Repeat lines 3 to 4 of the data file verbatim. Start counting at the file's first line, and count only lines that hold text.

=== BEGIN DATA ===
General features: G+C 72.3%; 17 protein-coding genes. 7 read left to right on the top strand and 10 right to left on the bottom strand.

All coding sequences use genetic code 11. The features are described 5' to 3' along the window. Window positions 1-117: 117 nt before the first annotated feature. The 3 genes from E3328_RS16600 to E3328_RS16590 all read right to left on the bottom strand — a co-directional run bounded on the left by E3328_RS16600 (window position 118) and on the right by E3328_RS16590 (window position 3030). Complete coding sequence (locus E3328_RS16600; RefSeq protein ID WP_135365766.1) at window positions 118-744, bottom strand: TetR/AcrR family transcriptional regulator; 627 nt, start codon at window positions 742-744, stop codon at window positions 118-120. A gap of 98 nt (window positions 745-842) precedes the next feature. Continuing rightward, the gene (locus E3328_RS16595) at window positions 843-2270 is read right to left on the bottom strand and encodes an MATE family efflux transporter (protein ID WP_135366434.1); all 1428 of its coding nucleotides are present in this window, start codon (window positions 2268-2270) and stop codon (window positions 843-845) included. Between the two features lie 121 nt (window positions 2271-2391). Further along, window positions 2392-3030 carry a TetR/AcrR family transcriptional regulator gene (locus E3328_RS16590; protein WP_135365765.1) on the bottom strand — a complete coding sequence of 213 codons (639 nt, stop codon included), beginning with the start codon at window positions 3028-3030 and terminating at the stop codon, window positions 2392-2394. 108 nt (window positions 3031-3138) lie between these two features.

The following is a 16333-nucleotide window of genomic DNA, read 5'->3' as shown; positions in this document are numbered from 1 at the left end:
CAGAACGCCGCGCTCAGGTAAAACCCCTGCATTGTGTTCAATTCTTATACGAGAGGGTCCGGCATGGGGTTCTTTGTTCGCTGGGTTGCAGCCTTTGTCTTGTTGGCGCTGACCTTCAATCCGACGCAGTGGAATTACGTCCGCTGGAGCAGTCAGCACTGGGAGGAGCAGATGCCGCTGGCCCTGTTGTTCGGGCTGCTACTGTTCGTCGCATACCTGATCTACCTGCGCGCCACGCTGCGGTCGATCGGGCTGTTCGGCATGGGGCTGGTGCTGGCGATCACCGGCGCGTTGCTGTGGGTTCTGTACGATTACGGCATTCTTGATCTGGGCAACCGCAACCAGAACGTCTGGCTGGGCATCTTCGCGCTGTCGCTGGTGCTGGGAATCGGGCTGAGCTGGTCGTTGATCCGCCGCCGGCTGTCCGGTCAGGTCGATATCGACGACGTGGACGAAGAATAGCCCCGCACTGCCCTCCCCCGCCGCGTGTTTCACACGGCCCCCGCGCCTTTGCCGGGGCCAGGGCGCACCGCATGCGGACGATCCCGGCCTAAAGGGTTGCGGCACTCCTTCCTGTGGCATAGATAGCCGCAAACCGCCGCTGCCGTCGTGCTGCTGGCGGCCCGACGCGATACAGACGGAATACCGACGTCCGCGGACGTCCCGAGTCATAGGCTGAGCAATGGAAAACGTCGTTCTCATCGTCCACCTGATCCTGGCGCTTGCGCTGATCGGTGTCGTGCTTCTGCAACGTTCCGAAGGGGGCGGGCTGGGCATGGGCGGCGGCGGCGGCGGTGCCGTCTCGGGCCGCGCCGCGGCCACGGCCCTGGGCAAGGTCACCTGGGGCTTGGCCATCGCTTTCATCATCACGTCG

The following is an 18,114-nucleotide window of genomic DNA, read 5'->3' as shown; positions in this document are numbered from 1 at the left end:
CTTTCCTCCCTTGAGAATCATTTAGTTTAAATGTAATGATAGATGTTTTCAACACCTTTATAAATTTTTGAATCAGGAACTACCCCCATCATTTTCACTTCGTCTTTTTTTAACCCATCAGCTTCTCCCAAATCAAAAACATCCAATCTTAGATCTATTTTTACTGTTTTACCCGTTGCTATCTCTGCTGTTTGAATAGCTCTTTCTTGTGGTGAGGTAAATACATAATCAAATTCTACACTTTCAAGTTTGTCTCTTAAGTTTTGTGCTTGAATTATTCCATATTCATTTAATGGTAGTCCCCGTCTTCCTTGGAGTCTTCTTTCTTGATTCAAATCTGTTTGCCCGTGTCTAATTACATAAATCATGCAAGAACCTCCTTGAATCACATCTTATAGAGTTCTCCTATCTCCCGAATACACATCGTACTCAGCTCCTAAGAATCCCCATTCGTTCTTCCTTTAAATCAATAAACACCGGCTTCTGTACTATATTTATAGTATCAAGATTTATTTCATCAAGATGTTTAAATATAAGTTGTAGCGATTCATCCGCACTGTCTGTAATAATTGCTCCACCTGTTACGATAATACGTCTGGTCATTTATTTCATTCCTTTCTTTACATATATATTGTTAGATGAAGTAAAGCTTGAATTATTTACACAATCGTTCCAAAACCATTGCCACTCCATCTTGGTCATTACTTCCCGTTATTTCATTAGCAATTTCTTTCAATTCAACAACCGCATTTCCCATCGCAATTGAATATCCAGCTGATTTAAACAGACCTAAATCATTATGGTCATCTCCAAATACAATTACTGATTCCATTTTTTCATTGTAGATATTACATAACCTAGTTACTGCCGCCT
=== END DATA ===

The following is a 16333-nucleotide window of genomic DNA, read 5'->3' as shown; positions in this document are numbered from 1 at the left end:
CAGAACGCCGCGCTCAGGTAAAACCCCTGCATTGTGTTCAATTCTTATACGAGAGGGTCCGGCATGGGGTTCTTTGTTCGCTGGGTTGCAGCCTTTGTCTTGTTGGCGCTGACCTTCAATCCGACGCAGTGGAATTACGTCCGCTGGAGCAGTCAGCACTGGGAGGAGCAGATGCCGCTGGCCCTGTTGTTCGGGCTGCTACTGTTCGTCGCATACCTGATCTACCTGCGCGCCACGCTGCGGTCGATCGGGCTGTTCGGCATGGGGCTGGTGCTGGCGATCACCGGCGCGTTGCTGTGGGTTCTGTACGATTACGGCATTCTTGATCTGGGCAACCGCAACCAGAACGTCTGGCTGGGCATCTTCGCGCTGTCGCTGGTGCTGGGAATCGGGCTGAGCTGGTCGTTGATCCGCCGCCGGCTGTCCGGTCAGGTCGATATCGACGACGTGGACGAAGAATAGCCCCGCACTGCCCTCCCCCGCCGCGTGTTTCACACGGCCCCCGCGCCTTTGCCGGGGCCAGGGCGCACCGCATGCGGACGATCCCGGCCTAAAGGGTTGCGGCACTCCTTCCTGTGGCATAGATAGCCGCAAACCGCCGCTGCCGTCGTGCTGCTGGCGGCCCGACGCGATACAGACGGAATACCGACGTCCGCGGACGTCCCGAGTCATAGGCTGAGCAATGGAAAACGTCGTTCTCATCGTCCACCTGATCCTGGCGCTTGCGCTGATCGGTGTCGTGCTTCTGCAACGTTCCGAAGGGGGCGGGCTGGGCATGGGCGGCGGCGGCGGCGGTGCCGTCTCGGGCCGCGCCGCGGCCACGGCCCTGGGCAAGGTCACCTGGGGCTTGGCCATCGCTTTCATCATCACGTCG